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A Swift Pure Cry [Kindle Edition]

Siobhan Dowd
4.6 out of 5 stars  See all reviews (9 customer reviews)

Print List Price: $8.99
Kindle Price: $5.99
You Save: $3.00 (33%)
Sold by: Random House LLC

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Book Description

Ireland 1984.

After Shell's mother dies, her obsessively religious father descends into alcoholic mourning and Shell is left to care for her younger brother and sister. Her only release from the harshness of everyday life comes from her budding spiritual friendship with a naive young priest, and most importantly, her developing relationship with childhood friend, Declan, who is charming, eloquent, and persuasive. But when Declan suddenly leaves Ireland to seek his fortune in America, Shell finds herself pregnant and the center of a scandal that rocks the small community in which she lives, with repercussions across the whole country. The lives of those immediately around her will never be the same again.

This is a story of love and loss, religious belief and spirituality—it will move the hearts of any who read it.


From the Hardcover edition.

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Editorial Reviews

From School Library Journal

Grade 9 Up—A poignant tale, set in Ireland in 1984. When her mother dies, 15-year-old Shell Talent becomes trapped in a depressing life with her pious, but alcoholic father. Having given up his job to devote his life to the Lord, he leaves Shell and her younger siblings with no real means to support themselves. Longing to escape this cycle of poverty, Shell pins her hopes and dreams on visions of their new priest, Father Rose, as Jesus Christ come back to Earth. These dreams soon come to a crashing end as Shell turns to a schoolmate for solace. Trapped in a pregnancy that results from this relationship, she must make a decision that could mean life or death for the new life she carries. As Shell struggles to bring her child into her world unnoticed, Dowd drives home her message of the hopelessness of the situation through clear, concise, yet powerful language. Readers are introduced to an amazing young woman who, despite all odds, finds the strength to overcome a growing scandal that has the potential to disrupt the peaceful order of her small church and town.—Caryl Soriano, New York Public Library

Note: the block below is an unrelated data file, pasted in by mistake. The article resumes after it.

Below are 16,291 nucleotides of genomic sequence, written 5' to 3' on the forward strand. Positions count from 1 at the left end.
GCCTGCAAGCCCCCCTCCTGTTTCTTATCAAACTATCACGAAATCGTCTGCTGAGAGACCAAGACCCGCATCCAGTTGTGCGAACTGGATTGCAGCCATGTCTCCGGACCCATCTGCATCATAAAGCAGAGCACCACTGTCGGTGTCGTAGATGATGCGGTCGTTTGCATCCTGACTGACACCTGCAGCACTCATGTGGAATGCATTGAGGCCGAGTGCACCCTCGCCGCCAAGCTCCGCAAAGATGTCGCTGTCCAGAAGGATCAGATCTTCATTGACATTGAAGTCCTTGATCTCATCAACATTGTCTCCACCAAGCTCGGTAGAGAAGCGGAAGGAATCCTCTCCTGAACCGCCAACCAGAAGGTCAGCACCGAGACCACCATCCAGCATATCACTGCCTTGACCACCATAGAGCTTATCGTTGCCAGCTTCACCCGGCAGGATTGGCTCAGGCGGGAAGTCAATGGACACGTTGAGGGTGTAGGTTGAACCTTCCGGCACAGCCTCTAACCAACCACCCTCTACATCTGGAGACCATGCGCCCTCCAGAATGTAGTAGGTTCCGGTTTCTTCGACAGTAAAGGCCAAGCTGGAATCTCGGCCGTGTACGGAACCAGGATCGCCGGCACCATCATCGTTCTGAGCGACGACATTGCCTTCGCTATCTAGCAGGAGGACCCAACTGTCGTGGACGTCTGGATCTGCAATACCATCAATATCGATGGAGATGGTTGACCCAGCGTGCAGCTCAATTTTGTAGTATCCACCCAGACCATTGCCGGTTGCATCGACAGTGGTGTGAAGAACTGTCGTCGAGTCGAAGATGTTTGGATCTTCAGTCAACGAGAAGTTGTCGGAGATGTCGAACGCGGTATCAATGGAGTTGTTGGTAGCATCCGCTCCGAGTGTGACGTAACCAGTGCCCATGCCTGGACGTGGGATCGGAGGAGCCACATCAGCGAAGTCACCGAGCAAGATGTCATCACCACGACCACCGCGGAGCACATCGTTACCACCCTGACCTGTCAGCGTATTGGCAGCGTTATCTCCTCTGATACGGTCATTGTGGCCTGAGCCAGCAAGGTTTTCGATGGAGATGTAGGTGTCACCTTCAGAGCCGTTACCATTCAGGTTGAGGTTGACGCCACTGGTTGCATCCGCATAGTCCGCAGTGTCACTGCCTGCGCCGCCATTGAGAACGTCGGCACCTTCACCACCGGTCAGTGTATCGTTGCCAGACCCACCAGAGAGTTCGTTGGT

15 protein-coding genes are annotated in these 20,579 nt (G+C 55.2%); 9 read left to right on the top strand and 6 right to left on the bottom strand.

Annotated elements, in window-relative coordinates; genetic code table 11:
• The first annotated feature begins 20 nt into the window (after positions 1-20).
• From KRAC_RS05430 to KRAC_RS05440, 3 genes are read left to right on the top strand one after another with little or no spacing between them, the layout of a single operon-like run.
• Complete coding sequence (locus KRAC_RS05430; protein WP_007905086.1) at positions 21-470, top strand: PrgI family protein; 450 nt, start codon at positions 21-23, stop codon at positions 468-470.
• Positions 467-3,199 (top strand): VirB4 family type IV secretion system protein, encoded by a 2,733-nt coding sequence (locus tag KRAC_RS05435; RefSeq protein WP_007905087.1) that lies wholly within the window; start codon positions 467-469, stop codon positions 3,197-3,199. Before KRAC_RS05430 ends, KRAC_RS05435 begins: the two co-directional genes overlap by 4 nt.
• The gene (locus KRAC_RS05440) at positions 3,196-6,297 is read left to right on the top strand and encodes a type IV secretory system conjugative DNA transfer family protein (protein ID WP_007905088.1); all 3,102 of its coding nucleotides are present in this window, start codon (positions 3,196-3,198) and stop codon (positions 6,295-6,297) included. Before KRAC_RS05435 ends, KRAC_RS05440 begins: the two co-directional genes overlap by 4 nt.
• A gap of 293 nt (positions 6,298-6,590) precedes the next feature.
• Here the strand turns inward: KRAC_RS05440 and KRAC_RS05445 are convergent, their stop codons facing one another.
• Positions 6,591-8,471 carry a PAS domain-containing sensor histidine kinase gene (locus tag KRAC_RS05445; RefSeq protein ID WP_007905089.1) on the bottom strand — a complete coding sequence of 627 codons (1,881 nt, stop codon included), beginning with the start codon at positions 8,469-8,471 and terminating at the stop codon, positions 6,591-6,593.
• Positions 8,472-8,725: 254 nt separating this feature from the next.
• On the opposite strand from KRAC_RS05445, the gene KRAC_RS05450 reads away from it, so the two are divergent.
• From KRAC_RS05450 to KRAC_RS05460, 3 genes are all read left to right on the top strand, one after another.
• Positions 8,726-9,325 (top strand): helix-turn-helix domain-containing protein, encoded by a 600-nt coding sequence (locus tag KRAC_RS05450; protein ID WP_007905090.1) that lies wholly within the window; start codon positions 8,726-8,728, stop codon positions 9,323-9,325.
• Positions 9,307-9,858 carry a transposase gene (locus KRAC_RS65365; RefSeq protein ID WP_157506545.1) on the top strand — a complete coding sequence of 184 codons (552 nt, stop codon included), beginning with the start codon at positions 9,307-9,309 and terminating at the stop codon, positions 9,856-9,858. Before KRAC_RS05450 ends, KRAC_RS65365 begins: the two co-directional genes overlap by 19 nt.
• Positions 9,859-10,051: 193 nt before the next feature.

Copyright © Reed Business Information, a division of Reed Elsevier Inc. All rights reserved.

From Booklist

Everything's been wrong since 15-year-old Shell's Mam died. Her father forces his kids to say the rosary and then gets drunk. They live from money he skims off donations he collects for the church. Shell is left to take care of her younger brother and sister in their Irish village; her only joy comes in stolen moments with a local lad. Then her guy goes off to America, and though Shell pretends otherwise, she is pregnant. In a scene both graphic and horrific, Shell delivers a stillborn baby girl. The novel could have gone several ways, but perhaps because it is based on a true story, its path is unexpected. A dead baby is found, and the authorities, thinking it is Shell's, accuse her of murder. Moreover, the authorities suspect her own dad is the baby's father. Or perhaps the baby's father is the new priest. The words pure andcry in the title are apt, for this novel has a lyrical purity to it, and its cry is from the heart. Dowd evokes her setting impressively, and she realizes her characters with a sensitivity that is, at times, breathtaking. Not always easy to read, but well worth it. Ilene Cooper